Tax opens more of IT to business

With a successful business activity monitoring software implementation under its belt, the Australian Taxation Office (ATO) is preparing to more closely align IT with its business requirements.

As part of its IT transformation program, the Tax Office has deployed an application management infrastructure, based on Mercury's Business Availability Centre (BAC), which began in August last year.

ATO IT director, Terry Green, said now the ATO has put in the platform for supporting systems which "bring up a lot of information", the next few months will see a program of work introduced to engage business "more heavily than today".

As the ATO is seeing a lot of "retirement" of systems in its transformation process, key business drivers for the project are supporting the client experience, visibility to enable decision making on facts, and a single source of the truth, according to Green.

"By monitoring, we can improve our delivery as we can see patterns on how [it's used and] if we do have a problem source we are identifying where it is," he said. "Now we can zero in on a problem, and the people responsible to address the problem can do that and others can do normal work. Visibility gives access to factual data."

The BAC infrastructure consists of four Real User Monitors, and 24 Internal and 16 external Business Process Monitors (BPMs). Mercury's SiteScope was also deployed to monitor Web applications.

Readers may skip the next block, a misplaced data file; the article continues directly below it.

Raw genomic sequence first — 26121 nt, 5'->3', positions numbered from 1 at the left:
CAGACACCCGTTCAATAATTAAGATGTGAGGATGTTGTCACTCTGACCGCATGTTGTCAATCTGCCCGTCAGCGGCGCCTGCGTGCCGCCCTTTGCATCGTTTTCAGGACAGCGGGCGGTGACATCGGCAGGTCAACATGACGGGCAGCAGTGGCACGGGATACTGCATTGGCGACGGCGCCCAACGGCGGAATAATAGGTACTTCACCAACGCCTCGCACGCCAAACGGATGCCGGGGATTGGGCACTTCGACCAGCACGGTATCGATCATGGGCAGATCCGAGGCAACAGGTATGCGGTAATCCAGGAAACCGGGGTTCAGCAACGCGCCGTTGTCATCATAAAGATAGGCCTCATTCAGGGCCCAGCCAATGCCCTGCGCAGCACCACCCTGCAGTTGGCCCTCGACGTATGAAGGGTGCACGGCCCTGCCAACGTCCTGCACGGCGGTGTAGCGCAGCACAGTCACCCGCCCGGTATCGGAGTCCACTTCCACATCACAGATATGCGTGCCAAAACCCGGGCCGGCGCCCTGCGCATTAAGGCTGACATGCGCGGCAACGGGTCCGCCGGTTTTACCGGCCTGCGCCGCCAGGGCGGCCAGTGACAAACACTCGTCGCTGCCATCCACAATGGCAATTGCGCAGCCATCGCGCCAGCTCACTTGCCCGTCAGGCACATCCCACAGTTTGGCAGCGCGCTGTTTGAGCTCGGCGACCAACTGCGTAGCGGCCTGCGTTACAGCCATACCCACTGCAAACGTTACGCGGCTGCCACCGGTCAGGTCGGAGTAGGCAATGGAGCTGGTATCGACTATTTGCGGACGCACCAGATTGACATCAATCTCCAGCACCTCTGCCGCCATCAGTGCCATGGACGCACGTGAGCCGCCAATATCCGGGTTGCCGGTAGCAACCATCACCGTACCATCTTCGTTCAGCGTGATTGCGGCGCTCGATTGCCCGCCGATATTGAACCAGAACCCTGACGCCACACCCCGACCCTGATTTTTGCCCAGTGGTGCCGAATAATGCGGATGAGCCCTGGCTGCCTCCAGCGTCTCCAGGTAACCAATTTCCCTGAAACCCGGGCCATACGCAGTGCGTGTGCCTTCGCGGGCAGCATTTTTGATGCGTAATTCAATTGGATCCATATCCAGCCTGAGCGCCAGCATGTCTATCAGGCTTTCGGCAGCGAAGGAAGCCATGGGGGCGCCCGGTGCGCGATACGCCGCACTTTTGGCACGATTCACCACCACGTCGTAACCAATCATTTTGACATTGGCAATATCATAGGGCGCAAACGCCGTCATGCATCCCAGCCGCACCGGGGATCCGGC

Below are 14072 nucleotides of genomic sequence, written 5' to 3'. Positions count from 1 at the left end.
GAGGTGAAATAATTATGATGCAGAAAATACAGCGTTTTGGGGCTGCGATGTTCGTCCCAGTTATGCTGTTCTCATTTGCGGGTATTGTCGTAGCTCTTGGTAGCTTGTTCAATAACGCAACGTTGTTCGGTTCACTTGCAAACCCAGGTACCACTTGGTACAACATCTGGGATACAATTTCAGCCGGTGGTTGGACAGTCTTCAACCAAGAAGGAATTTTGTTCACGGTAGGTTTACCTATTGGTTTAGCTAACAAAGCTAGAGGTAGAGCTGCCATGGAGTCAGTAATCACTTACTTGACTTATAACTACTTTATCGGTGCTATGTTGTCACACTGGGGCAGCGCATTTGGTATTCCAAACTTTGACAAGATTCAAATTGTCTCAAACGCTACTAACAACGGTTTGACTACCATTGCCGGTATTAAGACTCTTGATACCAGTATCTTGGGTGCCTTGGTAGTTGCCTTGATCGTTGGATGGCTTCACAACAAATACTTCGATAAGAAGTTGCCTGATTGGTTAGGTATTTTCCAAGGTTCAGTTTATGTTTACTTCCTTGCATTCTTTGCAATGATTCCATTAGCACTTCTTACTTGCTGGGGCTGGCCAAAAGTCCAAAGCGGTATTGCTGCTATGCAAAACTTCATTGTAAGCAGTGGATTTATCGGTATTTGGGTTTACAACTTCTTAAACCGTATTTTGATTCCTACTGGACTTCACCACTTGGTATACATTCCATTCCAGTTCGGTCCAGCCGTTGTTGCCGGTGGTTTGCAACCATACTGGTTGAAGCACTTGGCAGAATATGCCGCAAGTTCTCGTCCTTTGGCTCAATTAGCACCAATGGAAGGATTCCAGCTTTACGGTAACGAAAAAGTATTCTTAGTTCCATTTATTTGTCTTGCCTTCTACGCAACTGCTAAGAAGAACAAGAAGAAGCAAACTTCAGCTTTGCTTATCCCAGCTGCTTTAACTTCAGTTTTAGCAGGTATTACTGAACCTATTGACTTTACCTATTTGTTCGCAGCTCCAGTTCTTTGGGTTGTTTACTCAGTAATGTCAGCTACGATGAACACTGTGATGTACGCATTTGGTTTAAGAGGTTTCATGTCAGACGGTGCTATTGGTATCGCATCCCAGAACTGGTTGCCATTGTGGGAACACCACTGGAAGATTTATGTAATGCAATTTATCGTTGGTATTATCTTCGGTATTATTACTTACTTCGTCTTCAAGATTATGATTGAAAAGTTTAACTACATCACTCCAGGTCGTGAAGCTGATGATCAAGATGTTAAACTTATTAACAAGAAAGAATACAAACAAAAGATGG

"With diagnostics, we will run with application testing so if it doesn't pass the performance criterion we can enable a quicker turn around time with the applications team," Green said. "We have quite strict governance around application service delivery and simple things like provisioning. If we get a bill from an outsourcer, how can you validate that? Now we can show third parties how we validate that."

In addition to BAC, the ATO's application management software includes Test Director, Performance Centre, and will move into mapping later this month.

With all its monitoring information centrally located, the business processes are determined and controlled by ATO based on ITIL and internal processes; there is now an ITIL group within the organization.

"The technology supports existing processes [and] we will not change processes for technology," Green said. "Our approach is for Tax Office staff to provide business enablement - to engage business and applications people on requirements."

Over the next financial year, the ATO will do integration work between Performance Centre and BAC as "sometimes there is a disconnect".

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